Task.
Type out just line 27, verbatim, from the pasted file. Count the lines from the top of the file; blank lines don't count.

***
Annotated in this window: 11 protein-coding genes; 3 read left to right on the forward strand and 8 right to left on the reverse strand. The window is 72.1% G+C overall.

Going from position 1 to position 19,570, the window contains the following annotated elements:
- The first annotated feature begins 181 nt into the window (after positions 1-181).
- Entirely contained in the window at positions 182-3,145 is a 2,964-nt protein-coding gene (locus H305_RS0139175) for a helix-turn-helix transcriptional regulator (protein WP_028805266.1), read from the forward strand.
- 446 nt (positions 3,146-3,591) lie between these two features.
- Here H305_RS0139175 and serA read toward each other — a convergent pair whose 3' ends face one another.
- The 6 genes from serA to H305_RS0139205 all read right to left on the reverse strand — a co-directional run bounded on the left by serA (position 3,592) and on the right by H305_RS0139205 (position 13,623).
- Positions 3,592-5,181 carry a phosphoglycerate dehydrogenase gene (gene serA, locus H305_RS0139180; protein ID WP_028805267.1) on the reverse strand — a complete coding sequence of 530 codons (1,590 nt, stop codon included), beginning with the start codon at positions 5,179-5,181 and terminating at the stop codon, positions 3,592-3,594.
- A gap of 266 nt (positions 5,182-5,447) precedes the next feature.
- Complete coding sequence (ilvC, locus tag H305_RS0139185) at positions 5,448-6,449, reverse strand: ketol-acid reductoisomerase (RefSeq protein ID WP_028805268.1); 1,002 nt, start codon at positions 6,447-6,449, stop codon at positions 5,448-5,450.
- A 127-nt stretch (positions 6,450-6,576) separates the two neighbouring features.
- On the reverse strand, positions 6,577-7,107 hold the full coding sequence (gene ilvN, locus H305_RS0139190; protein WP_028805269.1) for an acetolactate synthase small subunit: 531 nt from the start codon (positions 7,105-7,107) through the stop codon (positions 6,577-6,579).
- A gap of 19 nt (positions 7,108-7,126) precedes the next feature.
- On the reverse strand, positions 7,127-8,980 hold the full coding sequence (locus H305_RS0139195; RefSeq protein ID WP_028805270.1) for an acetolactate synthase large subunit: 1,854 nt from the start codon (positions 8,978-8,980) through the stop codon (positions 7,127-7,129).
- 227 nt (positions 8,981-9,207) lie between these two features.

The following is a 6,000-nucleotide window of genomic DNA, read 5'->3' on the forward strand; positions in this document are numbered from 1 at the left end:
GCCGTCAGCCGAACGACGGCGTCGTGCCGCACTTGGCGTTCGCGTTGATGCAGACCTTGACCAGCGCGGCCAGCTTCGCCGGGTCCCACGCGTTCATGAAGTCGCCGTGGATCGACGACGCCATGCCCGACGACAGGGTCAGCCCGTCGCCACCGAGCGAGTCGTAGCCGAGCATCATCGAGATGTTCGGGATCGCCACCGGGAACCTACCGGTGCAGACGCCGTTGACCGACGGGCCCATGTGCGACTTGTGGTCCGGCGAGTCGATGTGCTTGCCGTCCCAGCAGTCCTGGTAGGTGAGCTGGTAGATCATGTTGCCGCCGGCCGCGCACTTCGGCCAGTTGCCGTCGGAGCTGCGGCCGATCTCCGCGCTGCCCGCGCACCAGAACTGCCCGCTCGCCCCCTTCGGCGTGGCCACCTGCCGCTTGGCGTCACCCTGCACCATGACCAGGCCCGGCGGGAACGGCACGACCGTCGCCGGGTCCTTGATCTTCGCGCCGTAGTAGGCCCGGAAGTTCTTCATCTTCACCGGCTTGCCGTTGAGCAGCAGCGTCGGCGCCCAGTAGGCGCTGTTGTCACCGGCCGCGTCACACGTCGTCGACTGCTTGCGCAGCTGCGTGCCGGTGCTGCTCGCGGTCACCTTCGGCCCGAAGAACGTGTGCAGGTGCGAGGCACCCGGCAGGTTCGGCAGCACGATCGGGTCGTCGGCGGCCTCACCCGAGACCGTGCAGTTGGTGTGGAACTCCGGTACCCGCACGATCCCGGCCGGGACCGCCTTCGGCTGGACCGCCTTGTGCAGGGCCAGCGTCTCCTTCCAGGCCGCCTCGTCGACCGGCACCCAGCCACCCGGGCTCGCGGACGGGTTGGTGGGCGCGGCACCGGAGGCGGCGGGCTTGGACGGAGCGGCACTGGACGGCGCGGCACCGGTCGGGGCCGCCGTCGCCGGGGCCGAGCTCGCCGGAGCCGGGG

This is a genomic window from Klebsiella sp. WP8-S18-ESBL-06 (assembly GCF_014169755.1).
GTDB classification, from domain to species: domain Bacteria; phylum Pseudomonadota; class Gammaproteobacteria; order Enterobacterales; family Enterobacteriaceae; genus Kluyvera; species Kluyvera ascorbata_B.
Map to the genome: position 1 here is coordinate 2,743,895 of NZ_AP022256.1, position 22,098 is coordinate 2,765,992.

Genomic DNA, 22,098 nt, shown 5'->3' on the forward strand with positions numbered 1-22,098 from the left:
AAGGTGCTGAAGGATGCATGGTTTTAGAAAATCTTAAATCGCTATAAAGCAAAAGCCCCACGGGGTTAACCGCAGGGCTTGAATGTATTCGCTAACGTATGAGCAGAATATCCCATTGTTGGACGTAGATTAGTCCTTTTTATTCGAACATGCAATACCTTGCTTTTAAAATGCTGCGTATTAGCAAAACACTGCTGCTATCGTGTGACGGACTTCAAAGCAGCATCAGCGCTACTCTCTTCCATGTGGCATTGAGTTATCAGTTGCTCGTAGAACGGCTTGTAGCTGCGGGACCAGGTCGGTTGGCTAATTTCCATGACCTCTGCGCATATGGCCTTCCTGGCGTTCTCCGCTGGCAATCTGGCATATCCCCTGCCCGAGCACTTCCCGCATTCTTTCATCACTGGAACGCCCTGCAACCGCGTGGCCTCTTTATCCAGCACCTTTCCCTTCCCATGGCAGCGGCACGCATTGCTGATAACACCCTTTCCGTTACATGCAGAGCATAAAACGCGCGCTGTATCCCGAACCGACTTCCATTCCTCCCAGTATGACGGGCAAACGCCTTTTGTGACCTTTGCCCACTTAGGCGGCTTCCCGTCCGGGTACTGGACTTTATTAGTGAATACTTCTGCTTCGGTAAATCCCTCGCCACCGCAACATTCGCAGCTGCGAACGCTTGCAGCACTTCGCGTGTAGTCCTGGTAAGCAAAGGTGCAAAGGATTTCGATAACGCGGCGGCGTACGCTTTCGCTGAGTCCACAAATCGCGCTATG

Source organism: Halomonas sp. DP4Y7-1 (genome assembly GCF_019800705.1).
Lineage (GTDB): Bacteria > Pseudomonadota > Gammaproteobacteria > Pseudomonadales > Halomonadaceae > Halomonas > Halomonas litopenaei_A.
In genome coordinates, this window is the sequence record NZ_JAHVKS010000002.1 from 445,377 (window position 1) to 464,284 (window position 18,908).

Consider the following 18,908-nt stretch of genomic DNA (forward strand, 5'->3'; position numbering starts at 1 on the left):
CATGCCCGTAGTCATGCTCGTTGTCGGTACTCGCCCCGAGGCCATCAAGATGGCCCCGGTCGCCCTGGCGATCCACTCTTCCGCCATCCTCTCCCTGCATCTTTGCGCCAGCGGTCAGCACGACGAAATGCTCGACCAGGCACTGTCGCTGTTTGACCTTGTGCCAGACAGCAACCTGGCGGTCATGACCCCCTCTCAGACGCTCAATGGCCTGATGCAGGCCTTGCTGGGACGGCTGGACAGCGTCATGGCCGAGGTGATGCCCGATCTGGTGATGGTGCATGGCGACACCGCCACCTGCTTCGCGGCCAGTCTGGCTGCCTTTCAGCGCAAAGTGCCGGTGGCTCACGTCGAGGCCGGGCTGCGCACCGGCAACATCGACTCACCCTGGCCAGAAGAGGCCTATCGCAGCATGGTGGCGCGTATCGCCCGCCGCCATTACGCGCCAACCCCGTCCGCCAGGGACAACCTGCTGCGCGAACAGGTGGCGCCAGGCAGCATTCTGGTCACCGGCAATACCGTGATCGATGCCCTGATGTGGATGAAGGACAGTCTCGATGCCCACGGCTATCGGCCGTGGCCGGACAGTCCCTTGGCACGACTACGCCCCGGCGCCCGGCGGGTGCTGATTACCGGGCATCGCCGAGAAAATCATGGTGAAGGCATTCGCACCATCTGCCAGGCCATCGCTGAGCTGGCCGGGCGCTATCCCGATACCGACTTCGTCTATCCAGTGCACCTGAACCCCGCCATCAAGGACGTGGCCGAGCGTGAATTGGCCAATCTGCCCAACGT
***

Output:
CATGCCCGTAGTCATGCTCGTTGTCGGTACTCGCCCCGAGGCCATCAAGATGGCCCCGGTCGCCCTGGCGATCCACTCTTCCGCCATCCTCTCCCTGCATCTTTGCGCCAGCGGTCAGCACGACGAAATGCTCGACCAGGCACTGTCGCTGTTTGACCTTGTGCCAGACAGCAACCTGGCGGTCATGACCCCCTCTCAGACGCTCAATGGCCTGATGCAGGCCTTGCTGGGACGGCTGGACAGCGTCATGGCCGAGGTGATGCCCGATCTGGTGATGGTGCATGGCGACACCGCCACCTGCTTCGCGGCCAGTCTGGCTGCCTTTCAGCGCAAAGTGCCGGTGGCTCACGTCGAGGCCGGGCTGCGCACCGGCAACATCGACTCACCCTGGCCAGAAGAGGCCTATCGCAGCATGGTGGCGCGTATCGCCCGCCGCCATTACGCGCCAACCCCGTCCGCCAGGGACAACCTGCTGCGCGAACAGGTGGCGCCAGGCAGCATTCTGGTCACCGGCAATACCGTGATCGATGCCCTGATGTGGATGAAGGACAGTCTCGATGCCCACGGCTATCGGCCGTGGCCGGACAGTCCCTTGGCACGACTACGCCCCGGCGCCCGGCGGGTGCTGATTACCGGGCATCGCCGAGAAAATCATGGTGAAGGCATTCGCACCATCTGCCAGGCCATCGCTGAGCTGGCCGGGCGCTATCCCGATACCGACTTCGTCTATCCAGTGCACCTGAACCCCGCCATCAAGGACGTGGCCGAGCGTGAATTGGCCAATCTGCCCAACGT